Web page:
Balancing the equalitarian and libertarian impulses

“The two main elements of which American democracy is compounded may be seen united in the familiar phrases of the Declaration of Independence: ‘We hold these truths to be self-evident: that all men are created equal; that they are endowed by their Creator with certain inalienable rights; that among these are life, liberty, and the pursuit of happiness.’ One element is the idea of equality; the other is the idea of liberty. These are not only different ideas — they are in some ways quite contradictory. Equalitarianism implies the individual’s responsibility to and dependence on the community; libertarianism implies the community’s responsibility to and dependence on the individual. … Although the equalitarian and libertarian tendencies were each predominant at one or another period in our history, neither alone defines American democracy. Rather, it is their imperfect fusion, their interconnection, and their interaction.” — from “American Democracy and Music (1830-1914)” by Irving Lowens, in Music and Musicians in Early America (New York: Norton, 1964), pp. 265-266.

The problem with American democracy in the past three decades, it seems to me, is that the libertarian impulse has been slowly swamping the equalitarian impulse.

This problem pervades our society, and our congregations are not immune from it. The question facing us, then, is simple: How can we promote a better balance between the equalitarian and libertarian impulses within our congregations?

5 thoughts on “Balancing the equalitarian and libertarian impulses

  1. Cooper Zale

    To the extent that conservatism has been in ascendancy politically in our country since the Moral Majority, President Reagen and the religious right taking over the GOP, and our first go at universal health care is being greeted with a lot of ambivalence, i agree with you.

    But it is interesting to me, that in the area of education policy, it seems just the opposite. Equalitarianism is in ascendency in our massive standardized one-size-fits-all school system, while the liberty of students and their families to to guide their own education is constrained more and more with every new year and “reform” program.

  2. Bill Baar

    Do you have examples in a Church context to flesh this one out a bit?

    Also, you omit the word “power” which is the key thing here in this kind of debate. If I grant someone the “power” to level inequalities is that leveling worth the loss of liberity from granting that power?

    I can’t quite visualize this conflict in a congregational setting though. Some members give some, some give a lot, are you talking about a Power to level the contribution? At the upper end of giving I suppose instead of the median.

  3. Amy

    Maybe we could begin with a study of communitarianism, which I think balances the two well. Short reading list: Rousseau,
    Alisdair McIntyre, Michael Walzer, Robert Bellah, Amitai Etzioni . . . hm, why are there no women on this list? Communitarianism seems like a natural fit to this woman and feminist.

    I do note that two people who have recently addressed the General Assembly appear on the list (Etzioni as the Ware lecturer). Someone in the UUA thought we needed a push.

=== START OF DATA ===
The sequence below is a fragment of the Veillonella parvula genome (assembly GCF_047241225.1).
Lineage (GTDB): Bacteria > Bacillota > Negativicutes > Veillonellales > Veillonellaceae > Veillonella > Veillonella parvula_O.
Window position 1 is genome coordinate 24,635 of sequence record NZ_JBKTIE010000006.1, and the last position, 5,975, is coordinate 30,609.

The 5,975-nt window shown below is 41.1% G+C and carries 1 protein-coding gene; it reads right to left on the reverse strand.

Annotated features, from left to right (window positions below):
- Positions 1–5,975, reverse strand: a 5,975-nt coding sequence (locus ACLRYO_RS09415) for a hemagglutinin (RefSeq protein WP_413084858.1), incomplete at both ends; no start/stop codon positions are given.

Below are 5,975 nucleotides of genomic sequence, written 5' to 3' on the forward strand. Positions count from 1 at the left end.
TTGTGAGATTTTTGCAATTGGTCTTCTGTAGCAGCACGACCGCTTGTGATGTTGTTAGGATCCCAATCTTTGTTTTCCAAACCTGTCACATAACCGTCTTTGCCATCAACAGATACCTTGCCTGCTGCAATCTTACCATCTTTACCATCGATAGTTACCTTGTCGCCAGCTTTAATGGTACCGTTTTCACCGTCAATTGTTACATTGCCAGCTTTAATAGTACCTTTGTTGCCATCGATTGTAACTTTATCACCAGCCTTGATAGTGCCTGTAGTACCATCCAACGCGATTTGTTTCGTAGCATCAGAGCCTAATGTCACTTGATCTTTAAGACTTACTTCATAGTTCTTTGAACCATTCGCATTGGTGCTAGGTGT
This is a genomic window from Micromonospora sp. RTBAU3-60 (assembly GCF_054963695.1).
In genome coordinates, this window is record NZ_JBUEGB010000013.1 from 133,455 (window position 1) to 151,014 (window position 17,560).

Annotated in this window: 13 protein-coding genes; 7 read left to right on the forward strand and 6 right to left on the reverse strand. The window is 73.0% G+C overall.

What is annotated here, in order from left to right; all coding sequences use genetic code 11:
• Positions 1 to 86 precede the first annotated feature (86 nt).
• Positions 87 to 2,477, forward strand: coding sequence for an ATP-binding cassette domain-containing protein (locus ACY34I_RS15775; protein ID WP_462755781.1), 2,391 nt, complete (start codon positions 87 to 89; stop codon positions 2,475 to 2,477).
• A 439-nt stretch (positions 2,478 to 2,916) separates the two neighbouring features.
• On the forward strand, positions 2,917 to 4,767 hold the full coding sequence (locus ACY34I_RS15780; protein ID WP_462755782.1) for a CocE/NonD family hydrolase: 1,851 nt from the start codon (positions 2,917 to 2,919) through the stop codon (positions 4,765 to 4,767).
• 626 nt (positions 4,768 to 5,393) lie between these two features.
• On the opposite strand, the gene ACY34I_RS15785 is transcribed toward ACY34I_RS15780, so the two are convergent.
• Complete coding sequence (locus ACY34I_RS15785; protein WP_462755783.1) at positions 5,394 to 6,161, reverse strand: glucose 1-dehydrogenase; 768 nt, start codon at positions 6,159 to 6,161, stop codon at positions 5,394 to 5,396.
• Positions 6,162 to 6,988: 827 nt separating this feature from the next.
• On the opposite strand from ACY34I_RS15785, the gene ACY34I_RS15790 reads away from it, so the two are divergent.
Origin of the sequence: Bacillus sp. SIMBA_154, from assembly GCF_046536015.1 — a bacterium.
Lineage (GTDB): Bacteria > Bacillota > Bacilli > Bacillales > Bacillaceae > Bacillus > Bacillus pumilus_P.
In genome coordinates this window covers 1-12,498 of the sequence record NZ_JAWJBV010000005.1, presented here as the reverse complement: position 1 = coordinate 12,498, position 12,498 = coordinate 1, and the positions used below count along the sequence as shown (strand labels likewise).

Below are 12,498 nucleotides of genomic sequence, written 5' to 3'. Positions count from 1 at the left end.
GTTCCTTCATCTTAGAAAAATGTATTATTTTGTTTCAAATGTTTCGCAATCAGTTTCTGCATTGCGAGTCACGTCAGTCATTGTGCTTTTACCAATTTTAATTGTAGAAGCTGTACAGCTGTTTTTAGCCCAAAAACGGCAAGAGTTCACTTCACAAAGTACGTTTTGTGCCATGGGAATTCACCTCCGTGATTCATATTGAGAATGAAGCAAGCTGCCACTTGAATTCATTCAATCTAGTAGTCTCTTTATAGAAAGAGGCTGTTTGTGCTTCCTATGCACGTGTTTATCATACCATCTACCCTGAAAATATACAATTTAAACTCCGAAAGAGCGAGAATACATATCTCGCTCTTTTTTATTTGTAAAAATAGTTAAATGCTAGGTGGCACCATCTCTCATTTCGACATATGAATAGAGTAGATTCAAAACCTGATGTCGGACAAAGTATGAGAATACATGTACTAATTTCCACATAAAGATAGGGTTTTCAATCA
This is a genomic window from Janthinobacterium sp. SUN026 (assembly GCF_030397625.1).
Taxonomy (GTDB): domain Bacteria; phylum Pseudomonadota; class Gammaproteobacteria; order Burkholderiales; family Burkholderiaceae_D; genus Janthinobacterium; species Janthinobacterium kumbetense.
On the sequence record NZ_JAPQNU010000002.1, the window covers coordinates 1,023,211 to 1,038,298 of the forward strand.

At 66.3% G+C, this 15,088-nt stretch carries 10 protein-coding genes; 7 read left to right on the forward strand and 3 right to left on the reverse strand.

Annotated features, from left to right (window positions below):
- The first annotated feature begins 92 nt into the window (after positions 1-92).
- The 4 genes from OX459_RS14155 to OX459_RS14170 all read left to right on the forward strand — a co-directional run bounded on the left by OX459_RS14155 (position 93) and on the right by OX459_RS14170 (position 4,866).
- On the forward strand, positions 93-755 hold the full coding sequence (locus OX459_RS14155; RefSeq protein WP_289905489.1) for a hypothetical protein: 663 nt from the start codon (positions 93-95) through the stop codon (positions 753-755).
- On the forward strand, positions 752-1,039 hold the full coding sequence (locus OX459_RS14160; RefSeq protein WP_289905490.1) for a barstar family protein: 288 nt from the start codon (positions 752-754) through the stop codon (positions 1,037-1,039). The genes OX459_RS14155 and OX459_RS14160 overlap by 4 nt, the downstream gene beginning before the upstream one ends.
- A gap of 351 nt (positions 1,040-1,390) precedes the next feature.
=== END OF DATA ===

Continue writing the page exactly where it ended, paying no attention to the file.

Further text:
4. Dan

    Cooper Zale @ 1 — I don’t think this is a left-right issue — the left has been extremely libertarian since at least the late 1960s. In many ways, the 60s leftists and the Tea Partiers look pretty much the same. As far as the current state of schooling, charter schools, vouchers, homeschooling, etc. all speak to me of a libertarian impulse — whereas what’s going on in many public schools is neither equalitarian nor libertarian but simply authoritarian.

    Bill @ 2 — When a member storms out of a congregation because they don’t get their own way, that’s the libertarian impulse at work. When people give less to the congregation than they spend on Starbucks coffee, that reflects a libertarian impulse. Your congregation is somewhat insulated from this trend because you have a long-term minister who is strongly equalitarian.

    Amy @ 3 — Since Lowens’ distinction is meant to apply to American culture, I don’t think communitarianism is a good fit — unless you’re willing to trace it back to the Puritans, in which case your reading list should include Americans like the Mathers, Jonathan Edwards, etc.

  5. Amy

    Dan @4: Well, I’m a philosopher, not a historian. Never mind whether we have an indigenous communitarian tradition (though I think we do)–does the idea serve a purpose for us modern Americans trying to balance our impulses (and traditions) of equalitarianism and libertarianism? If yes, let’s learn more.

    Education is a perfect example of the difficulty of knowing what someone is for and against simply by observing what stance they take. As you say, the only free, local option in education is often authoritarianism. So someone who strikes out into homeschooling (obviously a move in an individual-liberty direction) may do so not out of opposition to equalitarianism at all, but out of a desire to escape authoritarianism. Give us schools that practice equality, and how many of us will long to leave them? A lot fewer. So is that a case of libertarian vs. equalitarian at all?

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